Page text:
Halloween is a frighteningly close. While most young children are excited to dress up in costume and see how much candy they will get this Tuesday, the annual event can also bring some anxiety to parents.
Between concerns about sugar overload, making sure kids and their candy supply are safe, and what will happen if your pet steals a chocolate bar, it takes some serious planning to be ready for Halloween.
Delaware Division of Public Health chief of community relations Andrea Wojcik is says consuming lots of sugar-filled candy can do more than just amp kids up.
“There’s the issue of unnecessary pounds and tooth decay. And children with juvenile diabetes have special challenges. They need to watch their sugar and carb consumption. So parents and trick-or-treaters can hand out pre-sealed healthy alternatives,” said Wojcik.
Wojcik adds healthy alternatives to candy include: mini bags of fresh fruits and vegetables such as apples, raisins, grapes and carrots and also applesauce in single-serve containers.
Other healthy treats include:
- Mini bags of dried fruit or vegetable “chips”;
- Squeeze fruit, fruit chews, or fruit rolls;
- Mini bags of trail mix made with whole grain cereals;
- Individually packaged granola, cereal, soy, yogurt, and fig bars;
- Mini bags of pretzels, animal crackers, mini rice cereal or granola bars, or whole grain cheddar cheese crackers; and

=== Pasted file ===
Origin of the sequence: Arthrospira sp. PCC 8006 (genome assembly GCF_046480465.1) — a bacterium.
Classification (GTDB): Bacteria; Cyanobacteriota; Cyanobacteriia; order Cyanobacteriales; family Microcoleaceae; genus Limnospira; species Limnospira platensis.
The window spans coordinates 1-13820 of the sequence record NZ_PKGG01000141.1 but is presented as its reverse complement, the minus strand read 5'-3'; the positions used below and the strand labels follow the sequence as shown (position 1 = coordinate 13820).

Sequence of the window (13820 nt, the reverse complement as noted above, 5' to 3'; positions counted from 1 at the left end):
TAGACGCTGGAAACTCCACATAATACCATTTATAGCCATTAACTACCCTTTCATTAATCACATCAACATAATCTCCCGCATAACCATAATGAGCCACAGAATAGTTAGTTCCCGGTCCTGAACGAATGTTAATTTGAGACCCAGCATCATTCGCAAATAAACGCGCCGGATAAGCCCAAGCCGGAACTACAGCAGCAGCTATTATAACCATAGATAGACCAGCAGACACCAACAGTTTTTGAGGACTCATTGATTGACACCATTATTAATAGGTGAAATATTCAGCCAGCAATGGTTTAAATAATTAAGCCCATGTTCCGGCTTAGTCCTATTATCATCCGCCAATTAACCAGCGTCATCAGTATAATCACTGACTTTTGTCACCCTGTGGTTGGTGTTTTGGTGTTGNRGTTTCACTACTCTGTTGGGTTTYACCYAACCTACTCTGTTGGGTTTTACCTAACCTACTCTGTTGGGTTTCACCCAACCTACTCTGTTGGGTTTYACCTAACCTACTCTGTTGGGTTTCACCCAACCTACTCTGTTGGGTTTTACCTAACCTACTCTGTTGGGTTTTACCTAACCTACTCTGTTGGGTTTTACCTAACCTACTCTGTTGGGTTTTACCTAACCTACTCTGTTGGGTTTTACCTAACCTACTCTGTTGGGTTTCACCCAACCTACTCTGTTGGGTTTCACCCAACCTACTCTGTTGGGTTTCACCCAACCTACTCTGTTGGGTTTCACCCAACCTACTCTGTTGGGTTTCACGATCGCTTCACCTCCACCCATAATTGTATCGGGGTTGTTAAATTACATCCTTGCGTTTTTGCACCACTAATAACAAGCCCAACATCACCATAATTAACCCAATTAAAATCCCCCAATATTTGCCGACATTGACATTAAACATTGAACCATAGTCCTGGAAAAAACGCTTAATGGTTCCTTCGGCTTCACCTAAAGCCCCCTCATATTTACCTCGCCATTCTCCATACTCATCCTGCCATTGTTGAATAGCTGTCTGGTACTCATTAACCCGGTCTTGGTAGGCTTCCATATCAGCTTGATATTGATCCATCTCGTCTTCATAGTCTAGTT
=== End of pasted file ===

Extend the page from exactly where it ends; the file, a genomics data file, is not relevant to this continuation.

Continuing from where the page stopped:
- Small bottles of water;
- If candy is served, choose bite-size candy bars that are lower in fat and sugar.
- Non-food treats like pencils, crayons, glow sticks, bottles of bubbles
And when it come to safety as you are out trick or treating, Wojcik says there are some things that parents should keep in mind.
“Especially with young children 12 and under, make sure that you walk with your children. Do not let them go alone. Get to safe and known neighborhoods and teach children never to go into strangers’ homes or cars, Also choose lighter-colored costumes that are flame-retardant, meaning they won’t burn,” said Wojcik.
As for all that candy your child or children are going to get – Wojcik says parents should discard ALL treats that are unsealed, have holes in the packages, are spoiled or are homemade treats that were NOT made by someone you know.
And to prevent choking, do NOT allow young children to have hard candy or gum.
Other safety precautions include:
- At home, turn on outside lights and remove any tripping hazards.
- Walk on well-lit sidewalks and driveways with flashlights. Use crosswalks and never assume that vehicles will stop for pedestrians. Insist that trick-or-treaters walk, not run or ride bicycles at night.
- Teens and adult drivers should learn what day and time your city/town is holding trick-or-treating hours and be especially alert for children during these times, and.
- Avoid candles and other flames, and unknown pets.